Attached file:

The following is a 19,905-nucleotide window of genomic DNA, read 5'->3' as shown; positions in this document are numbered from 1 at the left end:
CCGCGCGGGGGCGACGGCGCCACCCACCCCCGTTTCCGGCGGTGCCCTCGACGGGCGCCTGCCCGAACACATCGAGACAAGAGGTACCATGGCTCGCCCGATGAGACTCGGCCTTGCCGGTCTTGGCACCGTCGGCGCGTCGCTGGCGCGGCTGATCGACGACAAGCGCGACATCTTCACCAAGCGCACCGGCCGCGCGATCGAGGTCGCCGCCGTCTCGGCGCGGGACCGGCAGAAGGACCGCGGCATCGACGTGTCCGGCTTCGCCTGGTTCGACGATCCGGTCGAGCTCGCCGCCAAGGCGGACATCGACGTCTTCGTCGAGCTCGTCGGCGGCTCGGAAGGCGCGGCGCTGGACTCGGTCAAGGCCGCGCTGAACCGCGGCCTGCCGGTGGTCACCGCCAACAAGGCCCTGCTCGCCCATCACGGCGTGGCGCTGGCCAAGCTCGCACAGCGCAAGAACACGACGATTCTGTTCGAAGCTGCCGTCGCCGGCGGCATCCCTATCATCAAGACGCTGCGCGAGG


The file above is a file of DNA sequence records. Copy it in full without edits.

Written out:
The following is a 19,905-nucleotide window of genomic DNA, read 5'->3' as shown; positions in this document are numbered from 1 at the left end:
CCGCGCGGGGGCGACGGCGCCACCCACCCCCGTTTCCGGCGGTGCCCTCGACGGGCGCCTGCCCGAACACATCGAGACAAGAGGTACCATGGCTCGCCCGATGAGACTCGGCCTTGCCGGTCTTGGCACCGTCGGCGCGTCGCTGGCGCGGCTGATCGACGACAAGCGCGACATCTTCACCAAGCGCACCGGCCGCGCGATCGAGGTCGCCGCCGTCTCGGCGCGGGACCGGCAGAAGGACCGCGGCATCGACGTGTCCGGCTTCGCCTGGTTCGACGATCCGGTCGAGCTCGCCGCCAAGGCGGACATCGACGTCTTCGTCGAGCTCGTCGGCGGCTCGGAAGGCGCGGCGCTGGACTCGGTCAAGGCCGCGCTGAACCGCGGCCTGCCGGTGGTCACCGCCAACAAGGCCCTGCTCGCCCATCACGGCGTGGCGCTGGCCAAGCTCGCACAGCGCAAGAACACGACGATTCTGTTCGAAGCTGCCGTCGCCGGCGGCATCCCTATCATCAAGACGCTGCGCGAGG